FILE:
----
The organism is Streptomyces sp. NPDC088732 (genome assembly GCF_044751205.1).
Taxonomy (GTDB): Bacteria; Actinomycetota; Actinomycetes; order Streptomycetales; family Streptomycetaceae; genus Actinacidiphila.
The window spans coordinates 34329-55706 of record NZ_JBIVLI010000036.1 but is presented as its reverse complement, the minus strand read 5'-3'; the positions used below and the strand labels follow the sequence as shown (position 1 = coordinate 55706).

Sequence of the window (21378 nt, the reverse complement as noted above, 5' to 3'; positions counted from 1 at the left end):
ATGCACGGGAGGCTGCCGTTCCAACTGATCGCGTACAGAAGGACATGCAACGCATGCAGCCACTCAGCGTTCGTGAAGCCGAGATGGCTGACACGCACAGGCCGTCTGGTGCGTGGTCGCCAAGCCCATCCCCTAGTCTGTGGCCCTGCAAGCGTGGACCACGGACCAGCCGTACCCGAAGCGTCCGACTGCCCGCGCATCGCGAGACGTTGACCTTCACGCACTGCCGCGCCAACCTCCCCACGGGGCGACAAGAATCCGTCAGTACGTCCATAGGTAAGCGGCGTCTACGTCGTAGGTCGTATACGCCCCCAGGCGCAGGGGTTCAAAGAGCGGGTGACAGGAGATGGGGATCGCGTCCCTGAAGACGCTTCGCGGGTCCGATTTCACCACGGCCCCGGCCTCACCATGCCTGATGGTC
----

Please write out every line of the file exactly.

The organism is Streptomyces sp. NPDC088732 (genome assembly GCF_044751205.1).
Taxonomy (GTDB): Bacteria; Actinomycetota; Actinomycetes; order Streptomycetales; family Streptomycetaceae; genus Actinacidiphila.
The window spans coordinates 34329-55706 of record NZ_JBIVLI010000036.1 but is presented as its reverse complement, the minus strand read 5'-3'; the positions used below and the strand labels follow the sequence as shown (position 1 = coordinate 55706).

Sequence of the window (21378 nt, the reverse complement as noted above, 5' to 3'; positions counted from 1 at the left end):
ATGCACGGGAGGCTGCCGTTCCAACTGATCGCGTACAGAAGGACATGCAACGCATGCAGCCACTCAGCGTTCGTGAAGCCGAGATGGCTGACACGCACAGGCCGTCTGGTGCGTGGTCGCCAAGCCCATCCCCTAGTCTGTGGCCCTGCAAGCGTGGACCACGGACCAGCCGTACCCGAAGCGTCCGACTGCCCGCGCATCGCGAGACGTTGACCTTCACGCACTGCCGCGCCAACCTCCCCACGGGGCGACAAGAATCCGTCAGTACGTCCATAGGTAAGCGGCGTCTACGTCGTAGGTCGTATACGCCCCCAGGCGCAGGGGTTCAAAGAGCGGGTGACAGGAGATGGGGATCGCGTCCCTGAAGACGCTTCGCGGGTCCGATTTCACCACGGCCCCGGCCTCACCATGCCTGATGGTC